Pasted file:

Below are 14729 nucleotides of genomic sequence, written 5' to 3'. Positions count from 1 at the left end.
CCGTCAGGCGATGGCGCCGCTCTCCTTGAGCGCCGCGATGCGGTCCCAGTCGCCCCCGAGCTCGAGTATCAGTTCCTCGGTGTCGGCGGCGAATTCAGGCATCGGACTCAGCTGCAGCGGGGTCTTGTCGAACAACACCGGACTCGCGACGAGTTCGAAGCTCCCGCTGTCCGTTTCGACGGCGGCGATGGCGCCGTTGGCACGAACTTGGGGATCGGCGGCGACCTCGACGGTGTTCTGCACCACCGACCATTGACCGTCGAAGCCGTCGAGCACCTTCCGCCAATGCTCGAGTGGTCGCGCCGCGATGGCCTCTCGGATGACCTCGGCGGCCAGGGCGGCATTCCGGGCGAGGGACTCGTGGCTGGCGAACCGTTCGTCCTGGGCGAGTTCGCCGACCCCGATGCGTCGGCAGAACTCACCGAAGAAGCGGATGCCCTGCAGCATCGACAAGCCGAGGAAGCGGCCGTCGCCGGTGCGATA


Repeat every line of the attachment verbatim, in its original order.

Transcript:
Below are 14729 nucleotides of genomic sequence, written 5' to 3'. Positions count from 1 at the left end.
CCGTCAGGCGATGGCGCCGCTCTCCTTGAGCGCCGCGATGCGGTCCCAGTCGCCCCCGAGCTCGAGTATCAGTTCCTCGGTGTCGGCGGCGAATTCAGGCATCGGACTCAGCTGCAGCGGGGTCTTGTCGAACAACACCGGACTCGCGACGAGTTCGAAGCTCCCGCTGTCCGTTTCGACGGCGGCGATGGCGCCGTTGGCACGAACTTGGGGATCGGCGGCGACCTCGACGGTGTTCTGCACCACCGACCATTGACCGTCGAAGCCGTCGAGCACCTTCCGCCAATGCTCGAGTGGTCGCGCCGCGATGGCCTCTCGGATGACCTCGGCGGCCAGGGCGGCATTCCGGGCGAGGGACTCGTGGCTGGCGAACCGTTCGTCCTGGGCGAGTTCGCCGACCCCGATGCGTCGGCAGAACTCACCGAAGAAGCGGATGCCCTGCAGCATCGACAAGCCGAGGAAGCGGCCGTCGCCGGTGCGATA